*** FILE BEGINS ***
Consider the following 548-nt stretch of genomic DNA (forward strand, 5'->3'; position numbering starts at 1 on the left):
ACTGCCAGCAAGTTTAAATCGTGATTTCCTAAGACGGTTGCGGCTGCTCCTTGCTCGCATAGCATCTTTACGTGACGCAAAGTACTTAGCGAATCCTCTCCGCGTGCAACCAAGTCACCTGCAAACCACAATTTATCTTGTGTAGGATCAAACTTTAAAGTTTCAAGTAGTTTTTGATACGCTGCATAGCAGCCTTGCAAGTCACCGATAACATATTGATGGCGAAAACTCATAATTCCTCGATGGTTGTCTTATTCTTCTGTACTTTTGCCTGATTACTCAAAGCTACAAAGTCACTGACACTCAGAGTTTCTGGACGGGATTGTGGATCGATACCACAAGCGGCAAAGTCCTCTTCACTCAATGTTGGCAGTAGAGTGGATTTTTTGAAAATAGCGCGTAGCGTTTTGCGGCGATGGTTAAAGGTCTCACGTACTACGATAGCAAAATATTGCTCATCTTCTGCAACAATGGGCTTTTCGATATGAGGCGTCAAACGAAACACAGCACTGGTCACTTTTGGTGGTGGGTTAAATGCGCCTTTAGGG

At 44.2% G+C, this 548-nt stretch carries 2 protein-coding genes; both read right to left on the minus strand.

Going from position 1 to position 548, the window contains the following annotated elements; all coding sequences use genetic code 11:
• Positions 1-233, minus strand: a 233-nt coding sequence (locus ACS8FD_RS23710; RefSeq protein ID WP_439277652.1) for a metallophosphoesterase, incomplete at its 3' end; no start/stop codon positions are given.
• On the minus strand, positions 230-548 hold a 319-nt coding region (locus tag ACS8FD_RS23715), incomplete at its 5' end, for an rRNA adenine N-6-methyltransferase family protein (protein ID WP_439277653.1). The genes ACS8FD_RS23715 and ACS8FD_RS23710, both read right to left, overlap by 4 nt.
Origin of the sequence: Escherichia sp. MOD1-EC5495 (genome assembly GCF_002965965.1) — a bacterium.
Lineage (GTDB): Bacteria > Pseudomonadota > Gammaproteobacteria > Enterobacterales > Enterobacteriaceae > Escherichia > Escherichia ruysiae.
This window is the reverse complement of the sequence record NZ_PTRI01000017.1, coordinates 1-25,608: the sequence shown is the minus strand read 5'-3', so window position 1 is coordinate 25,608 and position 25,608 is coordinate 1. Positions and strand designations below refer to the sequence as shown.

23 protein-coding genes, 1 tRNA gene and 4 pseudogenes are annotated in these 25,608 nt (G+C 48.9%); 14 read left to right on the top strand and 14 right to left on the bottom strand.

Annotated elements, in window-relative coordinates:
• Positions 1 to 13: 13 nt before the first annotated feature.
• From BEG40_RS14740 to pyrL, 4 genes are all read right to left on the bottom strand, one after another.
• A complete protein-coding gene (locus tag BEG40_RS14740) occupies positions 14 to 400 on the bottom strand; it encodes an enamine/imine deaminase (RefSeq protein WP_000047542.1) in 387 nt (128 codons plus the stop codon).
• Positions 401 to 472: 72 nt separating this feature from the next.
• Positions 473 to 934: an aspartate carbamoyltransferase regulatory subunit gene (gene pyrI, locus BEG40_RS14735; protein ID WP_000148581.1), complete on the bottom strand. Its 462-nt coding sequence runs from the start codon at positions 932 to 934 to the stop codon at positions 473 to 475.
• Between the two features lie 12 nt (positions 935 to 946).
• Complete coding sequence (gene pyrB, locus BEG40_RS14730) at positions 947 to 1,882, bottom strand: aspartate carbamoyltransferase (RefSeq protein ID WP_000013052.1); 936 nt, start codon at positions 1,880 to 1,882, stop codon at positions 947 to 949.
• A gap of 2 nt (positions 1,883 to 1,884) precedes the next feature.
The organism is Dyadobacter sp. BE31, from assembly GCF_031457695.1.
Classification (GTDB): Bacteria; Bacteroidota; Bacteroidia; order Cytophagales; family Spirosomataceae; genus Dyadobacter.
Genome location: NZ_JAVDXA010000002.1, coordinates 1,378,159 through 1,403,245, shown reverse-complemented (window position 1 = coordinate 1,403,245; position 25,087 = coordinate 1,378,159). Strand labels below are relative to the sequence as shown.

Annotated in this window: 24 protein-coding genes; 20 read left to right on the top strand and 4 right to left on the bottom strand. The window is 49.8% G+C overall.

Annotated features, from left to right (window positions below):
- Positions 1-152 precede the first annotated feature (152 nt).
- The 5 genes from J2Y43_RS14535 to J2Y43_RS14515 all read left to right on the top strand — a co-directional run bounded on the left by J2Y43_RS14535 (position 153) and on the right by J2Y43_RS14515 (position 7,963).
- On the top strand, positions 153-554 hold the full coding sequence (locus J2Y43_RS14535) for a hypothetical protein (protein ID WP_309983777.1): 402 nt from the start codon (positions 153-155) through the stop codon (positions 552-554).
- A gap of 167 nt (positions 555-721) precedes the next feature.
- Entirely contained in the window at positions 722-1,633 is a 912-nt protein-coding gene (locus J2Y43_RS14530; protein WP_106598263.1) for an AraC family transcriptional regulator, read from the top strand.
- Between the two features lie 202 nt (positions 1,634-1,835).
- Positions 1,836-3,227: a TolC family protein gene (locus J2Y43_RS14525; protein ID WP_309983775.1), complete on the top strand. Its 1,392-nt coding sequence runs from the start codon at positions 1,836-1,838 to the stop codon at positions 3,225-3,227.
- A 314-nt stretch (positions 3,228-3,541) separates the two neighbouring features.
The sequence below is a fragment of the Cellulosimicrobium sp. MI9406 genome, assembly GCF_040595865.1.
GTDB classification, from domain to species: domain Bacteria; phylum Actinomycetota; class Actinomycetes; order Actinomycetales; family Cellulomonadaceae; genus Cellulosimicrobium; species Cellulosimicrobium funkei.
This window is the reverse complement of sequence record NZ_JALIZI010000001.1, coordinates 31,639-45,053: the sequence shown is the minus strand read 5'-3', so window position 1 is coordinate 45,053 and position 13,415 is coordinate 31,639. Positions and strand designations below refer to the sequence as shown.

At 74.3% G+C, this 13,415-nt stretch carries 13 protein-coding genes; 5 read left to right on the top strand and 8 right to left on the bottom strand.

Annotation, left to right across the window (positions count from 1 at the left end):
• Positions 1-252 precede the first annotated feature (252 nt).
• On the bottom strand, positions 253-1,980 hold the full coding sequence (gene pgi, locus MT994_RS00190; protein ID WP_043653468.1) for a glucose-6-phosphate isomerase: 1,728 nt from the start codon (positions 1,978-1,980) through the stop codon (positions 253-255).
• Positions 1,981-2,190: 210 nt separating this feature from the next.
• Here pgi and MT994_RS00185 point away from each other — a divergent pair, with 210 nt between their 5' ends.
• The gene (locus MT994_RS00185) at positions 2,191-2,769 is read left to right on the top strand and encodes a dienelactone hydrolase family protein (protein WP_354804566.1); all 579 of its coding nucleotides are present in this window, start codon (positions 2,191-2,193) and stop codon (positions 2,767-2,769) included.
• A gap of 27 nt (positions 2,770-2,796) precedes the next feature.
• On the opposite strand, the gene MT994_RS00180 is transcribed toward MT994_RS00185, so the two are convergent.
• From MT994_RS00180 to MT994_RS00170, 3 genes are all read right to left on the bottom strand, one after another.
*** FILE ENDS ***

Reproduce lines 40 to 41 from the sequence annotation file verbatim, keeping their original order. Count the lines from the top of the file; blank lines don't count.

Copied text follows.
• Positions 1,981-2,190: 210 nt separating this feature from the next.
• Here pgi and MT994_RS00185 point away from each other — a divergent pair, with 210 nt between their 5' ends.